The Mackinac suspension Bridge spans the Straits of Mackinac connecting the non-contiguous Upper and Lower peninsulas of Michigan.
The bridge opened on November 1, 1957, ending decades of the two peninsulas being solely linked by ferries.
At 8,614 feet, the Mackinac Bridge is the longest suspension bridge with two towers between anchorages in the Western Hemisphere. Much longer anchorage-to-anchorage spans have been built in the Eastern Hemisphere, but because of the long lead-ups to the anchorages on the Mackinac, from shoreline to shoreline it is much longer.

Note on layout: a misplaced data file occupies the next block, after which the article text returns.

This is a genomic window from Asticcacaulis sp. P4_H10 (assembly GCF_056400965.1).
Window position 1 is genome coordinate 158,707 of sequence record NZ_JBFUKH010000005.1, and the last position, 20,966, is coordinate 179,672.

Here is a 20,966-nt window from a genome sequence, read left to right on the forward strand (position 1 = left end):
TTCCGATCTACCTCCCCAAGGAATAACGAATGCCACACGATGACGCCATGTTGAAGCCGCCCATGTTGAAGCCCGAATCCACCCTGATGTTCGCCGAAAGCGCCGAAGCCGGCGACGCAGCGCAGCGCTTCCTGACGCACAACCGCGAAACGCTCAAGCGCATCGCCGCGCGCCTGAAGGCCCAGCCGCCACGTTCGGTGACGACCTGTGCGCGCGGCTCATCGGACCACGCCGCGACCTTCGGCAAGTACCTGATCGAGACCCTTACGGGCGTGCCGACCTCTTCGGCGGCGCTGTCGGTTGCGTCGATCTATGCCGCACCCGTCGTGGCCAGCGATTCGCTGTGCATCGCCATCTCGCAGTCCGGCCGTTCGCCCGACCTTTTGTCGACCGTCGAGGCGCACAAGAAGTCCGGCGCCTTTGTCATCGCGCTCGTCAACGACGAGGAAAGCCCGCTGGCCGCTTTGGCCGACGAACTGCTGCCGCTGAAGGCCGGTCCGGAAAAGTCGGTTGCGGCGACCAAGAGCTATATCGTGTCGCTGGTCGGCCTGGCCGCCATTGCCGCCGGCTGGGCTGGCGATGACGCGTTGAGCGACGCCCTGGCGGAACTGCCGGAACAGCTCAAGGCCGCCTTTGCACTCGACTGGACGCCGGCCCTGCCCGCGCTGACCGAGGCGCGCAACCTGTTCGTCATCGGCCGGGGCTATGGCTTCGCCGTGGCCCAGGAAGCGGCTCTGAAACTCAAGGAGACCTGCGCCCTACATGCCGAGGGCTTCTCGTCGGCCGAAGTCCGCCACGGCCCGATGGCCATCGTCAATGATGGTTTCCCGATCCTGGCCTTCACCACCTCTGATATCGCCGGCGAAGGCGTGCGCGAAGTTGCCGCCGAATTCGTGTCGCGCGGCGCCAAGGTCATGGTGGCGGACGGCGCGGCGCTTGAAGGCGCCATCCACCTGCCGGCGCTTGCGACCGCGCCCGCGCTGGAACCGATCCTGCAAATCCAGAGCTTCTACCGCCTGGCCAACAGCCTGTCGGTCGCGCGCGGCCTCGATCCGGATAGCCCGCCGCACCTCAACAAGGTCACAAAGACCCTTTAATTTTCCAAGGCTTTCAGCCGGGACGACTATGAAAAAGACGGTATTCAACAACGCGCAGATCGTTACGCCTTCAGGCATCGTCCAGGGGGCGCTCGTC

The Mackinac Bridge Walk is an annual event held every September since 1958. Walkers are traditionally led across by the governor of Michigan for the 5 mile stroll.
The Labor Day bridge walk is the sole exception to the rule prohibiting pedestrians on the bridge. Walkers begin on the St. Ignace side of the bridge in the Upper Peninsula and walk south to Mackinaw City in the Lower Peninsula. Upon reaching Mackinaw City, walkers are awarded a numbered "Certificate of Completion” and are shuttled back across to the start.